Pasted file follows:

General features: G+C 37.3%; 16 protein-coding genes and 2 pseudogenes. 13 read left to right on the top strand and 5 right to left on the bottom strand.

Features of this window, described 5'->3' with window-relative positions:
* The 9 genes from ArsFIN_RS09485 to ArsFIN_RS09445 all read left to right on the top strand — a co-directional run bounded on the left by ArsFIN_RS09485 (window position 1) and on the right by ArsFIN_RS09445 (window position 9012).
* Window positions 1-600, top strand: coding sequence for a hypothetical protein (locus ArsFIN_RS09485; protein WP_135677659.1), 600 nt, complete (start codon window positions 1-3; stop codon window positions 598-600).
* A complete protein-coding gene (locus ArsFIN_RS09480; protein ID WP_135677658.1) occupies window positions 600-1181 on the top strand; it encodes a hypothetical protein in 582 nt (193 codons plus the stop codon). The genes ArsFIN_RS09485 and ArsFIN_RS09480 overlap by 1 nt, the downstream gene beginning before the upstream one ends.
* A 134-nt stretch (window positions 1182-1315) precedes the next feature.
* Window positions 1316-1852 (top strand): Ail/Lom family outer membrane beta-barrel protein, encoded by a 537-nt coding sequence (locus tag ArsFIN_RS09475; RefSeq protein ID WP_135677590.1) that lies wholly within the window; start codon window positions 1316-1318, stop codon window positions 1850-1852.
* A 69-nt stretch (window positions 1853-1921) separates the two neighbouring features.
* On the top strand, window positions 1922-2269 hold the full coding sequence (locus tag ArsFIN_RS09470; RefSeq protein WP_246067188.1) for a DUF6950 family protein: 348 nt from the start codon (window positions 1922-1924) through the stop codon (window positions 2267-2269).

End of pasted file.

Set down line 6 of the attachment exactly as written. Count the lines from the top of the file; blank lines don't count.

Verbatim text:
* A 134-nt stretch (window positions 1182-1315) precedes the next feature.